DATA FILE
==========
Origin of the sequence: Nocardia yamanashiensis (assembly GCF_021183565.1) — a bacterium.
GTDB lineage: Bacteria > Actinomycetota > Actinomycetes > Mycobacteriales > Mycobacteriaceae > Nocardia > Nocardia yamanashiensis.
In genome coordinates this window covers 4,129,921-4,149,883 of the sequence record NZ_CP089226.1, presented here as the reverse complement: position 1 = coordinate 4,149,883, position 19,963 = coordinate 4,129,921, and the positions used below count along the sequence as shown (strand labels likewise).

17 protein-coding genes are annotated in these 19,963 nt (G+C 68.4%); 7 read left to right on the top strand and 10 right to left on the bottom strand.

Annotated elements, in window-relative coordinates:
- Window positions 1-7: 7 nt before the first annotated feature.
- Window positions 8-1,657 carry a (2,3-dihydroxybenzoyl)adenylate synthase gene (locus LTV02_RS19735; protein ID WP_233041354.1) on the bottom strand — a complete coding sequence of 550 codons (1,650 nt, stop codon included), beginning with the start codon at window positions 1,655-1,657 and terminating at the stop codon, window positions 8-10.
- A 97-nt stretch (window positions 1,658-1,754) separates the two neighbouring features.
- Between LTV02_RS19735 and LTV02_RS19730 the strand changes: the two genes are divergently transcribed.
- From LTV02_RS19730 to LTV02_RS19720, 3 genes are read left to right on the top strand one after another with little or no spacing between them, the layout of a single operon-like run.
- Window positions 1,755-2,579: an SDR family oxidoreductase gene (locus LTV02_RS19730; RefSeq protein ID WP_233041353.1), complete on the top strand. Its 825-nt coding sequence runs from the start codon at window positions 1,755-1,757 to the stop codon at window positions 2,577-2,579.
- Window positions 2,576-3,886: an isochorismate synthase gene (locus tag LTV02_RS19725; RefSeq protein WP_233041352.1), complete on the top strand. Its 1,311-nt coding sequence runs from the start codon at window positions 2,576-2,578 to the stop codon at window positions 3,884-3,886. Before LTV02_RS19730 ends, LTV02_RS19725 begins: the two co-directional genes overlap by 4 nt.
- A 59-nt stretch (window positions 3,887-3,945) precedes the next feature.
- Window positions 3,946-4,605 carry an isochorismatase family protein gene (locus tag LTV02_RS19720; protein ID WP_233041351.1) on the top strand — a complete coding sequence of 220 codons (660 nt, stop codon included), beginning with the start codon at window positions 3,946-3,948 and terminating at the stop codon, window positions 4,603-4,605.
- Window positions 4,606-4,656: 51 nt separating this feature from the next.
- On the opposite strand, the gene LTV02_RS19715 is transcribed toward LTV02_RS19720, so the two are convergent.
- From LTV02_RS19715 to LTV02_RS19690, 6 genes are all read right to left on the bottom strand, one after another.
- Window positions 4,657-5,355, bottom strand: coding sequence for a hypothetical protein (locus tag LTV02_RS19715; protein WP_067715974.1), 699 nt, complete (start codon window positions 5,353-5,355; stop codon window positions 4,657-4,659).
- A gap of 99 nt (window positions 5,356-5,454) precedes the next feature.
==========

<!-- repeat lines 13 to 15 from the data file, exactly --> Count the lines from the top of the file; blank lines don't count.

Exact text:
- A 59-nt stretch (window positions 3,887-3,945) precedes the next feature.
- Window positions 3,946-4,605 carry an isochorismatase family protein gene (locus tag LTV02_RS19720; protein ID WP_233041351.1) on the top strand — a complete coding sequence of 220 codons (660 nt, stop codon included), beginning with the start codon at window positions 3,946-3,948 and terminating at the stop codon, window positions 4,603-4,605.
- Window positions 4,606-4,656: 51 nt separating this feature from the next.